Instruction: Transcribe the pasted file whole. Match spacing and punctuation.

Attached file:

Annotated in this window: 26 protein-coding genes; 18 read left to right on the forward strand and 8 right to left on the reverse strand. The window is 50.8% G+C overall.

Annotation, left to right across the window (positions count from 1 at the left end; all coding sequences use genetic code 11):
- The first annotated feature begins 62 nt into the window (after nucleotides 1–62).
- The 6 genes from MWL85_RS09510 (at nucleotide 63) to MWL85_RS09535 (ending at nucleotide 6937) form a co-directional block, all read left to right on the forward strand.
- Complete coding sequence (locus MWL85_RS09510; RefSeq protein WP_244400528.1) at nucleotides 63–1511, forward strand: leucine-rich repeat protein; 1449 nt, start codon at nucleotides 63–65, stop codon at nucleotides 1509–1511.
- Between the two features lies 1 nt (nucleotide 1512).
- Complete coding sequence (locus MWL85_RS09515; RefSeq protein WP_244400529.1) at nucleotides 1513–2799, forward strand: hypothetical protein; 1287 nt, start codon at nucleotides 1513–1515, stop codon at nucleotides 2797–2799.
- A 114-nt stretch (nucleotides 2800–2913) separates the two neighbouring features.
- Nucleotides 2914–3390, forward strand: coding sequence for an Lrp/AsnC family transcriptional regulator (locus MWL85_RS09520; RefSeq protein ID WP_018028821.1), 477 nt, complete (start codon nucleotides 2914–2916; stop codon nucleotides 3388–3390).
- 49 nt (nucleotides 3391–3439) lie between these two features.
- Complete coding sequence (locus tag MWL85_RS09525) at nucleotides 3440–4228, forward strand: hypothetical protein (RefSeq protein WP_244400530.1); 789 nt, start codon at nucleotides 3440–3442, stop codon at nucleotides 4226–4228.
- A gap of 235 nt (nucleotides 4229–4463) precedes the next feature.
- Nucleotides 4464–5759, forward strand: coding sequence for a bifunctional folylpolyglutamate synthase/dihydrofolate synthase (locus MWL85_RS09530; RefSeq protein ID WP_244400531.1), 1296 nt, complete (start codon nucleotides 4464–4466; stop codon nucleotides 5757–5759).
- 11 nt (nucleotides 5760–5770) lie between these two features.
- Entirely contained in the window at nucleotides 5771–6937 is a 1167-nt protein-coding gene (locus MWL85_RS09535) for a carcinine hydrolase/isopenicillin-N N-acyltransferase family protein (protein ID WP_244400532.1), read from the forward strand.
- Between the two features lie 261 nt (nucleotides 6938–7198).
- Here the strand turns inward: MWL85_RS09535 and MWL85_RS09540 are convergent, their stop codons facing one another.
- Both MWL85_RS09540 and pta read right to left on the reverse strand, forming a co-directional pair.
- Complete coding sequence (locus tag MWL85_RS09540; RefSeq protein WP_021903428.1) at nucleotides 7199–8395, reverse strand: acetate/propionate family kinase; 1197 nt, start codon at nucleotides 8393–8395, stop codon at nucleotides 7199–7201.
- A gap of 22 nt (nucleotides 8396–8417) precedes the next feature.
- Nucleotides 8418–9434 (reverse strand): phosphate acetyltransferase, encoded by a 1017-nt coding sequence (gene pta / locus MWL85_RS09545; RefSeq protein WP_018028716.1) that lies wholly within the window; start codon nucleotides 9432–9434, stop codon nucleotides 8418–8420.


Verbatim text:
Annotated in this window: 26 protein-coding genes; 18 read left to right on the forward strand and 8 right to left on the reverse strand. The window is 50.8% G+C overall.

Annotation, left to right across the window (positions count from 1 at the left end; all coding sequences use genetic code 11):
- The first annotated feature begins 62 nt into the window (after nucleotides 1–62).
- The 6 genes from MWL85_RS09510 (at nucleotide 63) to MWL85_RS09535 (ending at nucleotide 6937) form a co-directional block, all read left to right on the forward strand.
- Complete coding sequence (locus MWL85_RS09510; RefSeq protein WP_244400528.1) at nucleotides 63–1511, forward strand: leucine-rich repeat protein; 1449 nt, start codon at nucleotides 63–65, stop codon at nucleotides 1509–1511.
- Between the two features lies 1 nt (nucleotide 1512).
- Complete coding sequence (locus MWL85_RS09515; RefSeq protein WP_244400529.1) at nucleotides 1513–2799, forward strand: hypothetical protein; 1287 nt, start codon at nucleotides 1513–1515, stop codon at nucleotides 2797–2799.
- A 114-nt stretch (nucleotides 2800–2913) separates the two neighbouring features.
- Nucleotides 2914–3390, forward strand: coding sequence for an Lrp/AsnC family transcriptional regulator (locus MWL85_RS09520; RefSeq protein ID WP_018028821.1), 477 nt, complete (start codon nucleotides 2914–2916; stop codon nucleotides 3388–3390).
- 49 nt (nucleotides 3391–3439) lie between these two features.
- Complete coding sequence (locus tag MWL85_RS09525) at nucleotides 3440–4228, forward strand: hypothetical protein (RefSeq protein WP_244400530.1); 789 nt, start codon at nucleotides 3440–3442, stop codon at nucleotides 4226–4228.
- A gap of 235 nt (nucleotides 4229–4463) precedes the next feature.
- Nucleotides 4464–5759, forward strand: coding sequence for a bifunctional folylpolyglutamate synthase/dihydrofolate synthase (locus MWL85_RS09530; RefSeq protein ID WP_244400531.1), 1296 nt, complete (start codon nucleotides 4464–4466; stop codon nucleotides 5757–5759).
- 11 nt (nucleotides 5760–5770) lie between these two features.
- Entirely contained in the window at nucleotides 5771–6937 is a 1167-nt protein-coding gene (locus MWL85_RS09535) for a carcinine hydrolase/isopenicillin-N N-acyltransferase family protein (protein ID WP_244400532.1), read from the forward strand.
- Between the two features lie 261 nt (nucleotides 6938–7198).
- Here the strand turns inward: MWL85_RS09535 and MWL85_RS09540 are convergent, their stop codons facing one another.
- Both MWL85_RS09540 and pta read right to left on the reverse strand, forming a co-directional pair.
- Complete coding sequence (locus tag MWL85_RS09540; RefSeq protein WP_021903428.1) at nucleotides 7199–8395, reverse strand: acetate/propionate family kinase; 1197 nt, start codon at nucleotides 8393–8395, stop codon at nucleotides 7199–7201.
- A gap of 22 nt (nucleotides 8396–8417) precedes the next feature.
- Nucleotides 8418–9434 (reverse strand): phosphate acetyltransferase, encoded by a 1017-nt coding sequence (gene pta / locus MWL85_RS09545; RefSeq protein WP_018028716.1) that lies wholly within the window; start codon nucleotides 9432–9434, stop codon nucleotides 8418–8420.